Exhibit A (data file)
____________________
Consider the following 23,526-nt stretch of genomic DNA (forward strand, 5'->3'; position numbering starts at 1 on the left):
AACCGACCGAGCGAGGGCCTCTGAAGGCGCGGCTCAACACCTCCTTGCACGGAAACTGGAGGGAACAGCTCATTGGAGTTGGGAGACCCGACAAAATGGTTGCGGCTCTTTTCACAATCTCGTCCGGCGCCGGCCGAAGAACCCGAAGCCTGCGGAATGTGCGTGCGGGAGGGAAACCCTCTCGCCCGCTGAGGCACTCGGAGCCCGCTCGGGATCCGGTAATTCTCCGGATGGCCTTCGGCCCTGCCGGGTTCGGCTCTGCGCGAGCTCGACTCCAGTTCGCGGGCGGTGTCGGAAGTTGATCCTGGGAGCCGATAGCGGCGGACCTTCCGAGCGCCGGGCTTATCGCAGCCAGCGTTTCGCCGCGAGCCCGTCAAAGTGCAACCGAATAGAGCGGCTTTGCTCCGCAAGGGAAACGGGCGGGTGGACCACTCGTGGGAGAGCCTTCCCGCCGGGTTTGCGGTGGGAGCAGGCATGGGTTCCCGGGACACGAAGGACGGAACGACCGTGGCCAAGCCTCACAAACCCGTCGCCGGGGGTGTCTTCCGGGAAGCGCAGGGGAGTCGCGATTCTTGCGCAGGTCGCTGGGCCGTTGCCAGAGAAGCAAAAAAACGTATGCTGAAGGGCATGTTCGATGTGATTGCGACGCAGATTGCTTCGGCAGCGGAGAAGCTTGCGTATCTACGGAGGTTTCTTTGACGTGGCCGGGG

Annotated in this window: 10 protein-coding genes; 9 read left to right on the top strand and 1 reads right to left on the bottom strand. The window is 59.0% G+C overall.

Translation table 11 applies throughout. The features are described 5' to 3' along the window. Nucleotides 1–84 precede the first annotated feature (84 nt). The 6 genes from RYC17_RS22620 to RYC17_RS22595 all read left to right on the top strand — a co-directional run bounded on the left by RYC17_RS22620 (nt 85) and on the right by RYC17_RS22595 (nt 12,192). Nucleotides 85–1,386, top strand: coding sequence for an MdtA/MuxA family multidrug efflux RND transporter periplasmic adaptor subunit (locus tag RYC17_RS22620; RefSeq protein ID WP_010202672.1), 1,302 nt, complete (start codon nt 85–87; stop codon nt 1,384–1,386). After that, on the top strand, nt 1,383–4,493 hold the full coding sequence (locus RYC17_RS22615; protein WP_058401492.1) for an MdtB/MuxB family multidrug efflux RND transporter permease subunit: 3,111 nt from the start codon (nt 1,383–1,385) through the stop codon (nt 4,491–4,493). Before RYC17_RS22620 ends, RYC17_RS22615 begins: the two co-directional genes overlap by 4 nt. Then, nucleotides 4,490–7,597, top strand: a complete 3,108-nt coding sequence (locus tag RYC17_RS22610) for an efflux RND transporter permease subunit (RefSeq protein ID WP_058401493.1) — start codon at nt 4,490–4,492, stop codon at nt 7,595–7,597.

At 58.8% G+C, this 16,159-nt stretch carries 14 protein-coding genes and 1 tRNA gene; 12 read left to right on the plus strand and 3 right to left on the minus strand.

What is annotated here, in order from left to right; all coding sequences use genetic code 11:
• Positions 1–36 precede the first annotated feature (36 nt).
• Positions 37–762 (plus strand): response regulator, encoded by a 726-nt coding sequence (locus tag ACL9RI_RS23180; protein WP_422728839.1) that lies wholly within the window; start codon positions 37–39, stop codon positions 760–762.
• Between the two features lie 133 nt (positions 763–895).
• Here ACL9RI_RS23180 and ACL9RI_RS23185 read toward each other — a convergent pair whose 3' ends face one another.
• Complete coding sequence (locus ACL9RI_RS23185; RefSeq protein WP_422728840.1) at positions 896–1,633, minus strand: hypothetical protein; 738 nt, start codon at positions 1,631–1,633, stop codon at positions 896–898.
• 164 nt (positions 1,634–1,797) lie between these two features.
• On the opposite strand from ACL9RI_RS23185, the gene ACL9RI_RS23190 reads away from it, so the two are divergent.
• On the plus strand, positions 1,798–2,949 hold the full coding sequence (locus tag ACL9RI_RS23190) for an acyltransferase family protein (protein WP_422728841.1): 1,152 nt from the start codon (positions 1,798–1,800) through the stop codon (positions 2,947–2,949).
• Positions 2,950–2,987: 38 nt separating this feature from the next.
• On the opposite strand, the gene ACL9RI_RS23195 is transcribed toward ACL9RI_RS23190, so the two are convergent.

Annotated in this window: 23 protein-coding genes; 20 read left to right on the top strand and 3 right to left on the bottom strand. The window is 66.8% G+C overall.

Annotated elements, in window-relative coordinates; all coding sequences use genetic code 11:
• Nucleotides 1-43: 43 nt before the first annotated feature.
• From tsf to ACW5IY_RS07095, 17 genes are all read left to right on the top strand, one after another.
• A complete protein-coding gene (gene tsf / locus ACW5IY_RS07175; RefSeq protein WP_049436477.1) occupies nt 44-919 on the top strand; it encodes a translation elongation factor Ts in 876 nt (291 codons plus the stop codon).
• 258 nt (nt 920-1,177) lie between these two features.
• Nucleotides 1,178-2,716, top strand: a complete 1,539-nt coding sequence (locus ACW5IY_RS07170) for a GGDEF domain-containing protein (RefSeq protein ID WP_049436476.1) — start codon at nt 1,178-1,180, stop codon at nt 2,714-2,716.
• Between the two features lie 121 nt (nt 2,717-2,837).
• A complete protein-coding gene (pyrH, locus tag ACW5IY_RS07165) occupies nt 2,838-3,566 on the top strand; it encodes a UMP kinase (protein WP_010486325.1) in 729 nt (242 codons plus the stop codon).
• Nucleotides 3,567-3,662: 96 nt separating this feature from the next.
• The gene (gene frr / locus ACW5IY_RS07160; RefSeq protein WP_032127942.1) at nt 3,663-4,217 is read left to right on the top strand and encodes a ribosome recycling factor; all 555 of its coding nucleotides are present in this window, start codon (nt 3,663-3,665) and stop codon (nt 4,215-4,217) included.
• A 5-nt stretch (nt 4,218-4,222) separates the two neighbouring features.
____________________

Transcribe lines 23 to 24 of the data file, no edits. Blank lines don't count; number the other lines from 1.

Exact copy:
• Nucleotides 1,178-2,716, top strand: a complete 1,539-nt coding sequence (locus ACW5IY_RS07170) for a GGDEF domain-containing protein (RefSeq protein ID WP_049436476.1) — start codon at nt 1,178-1,180, stop codon at nt 2,714-2,716.
• Between the two features lie 121 nt (nt 2,717-2,837).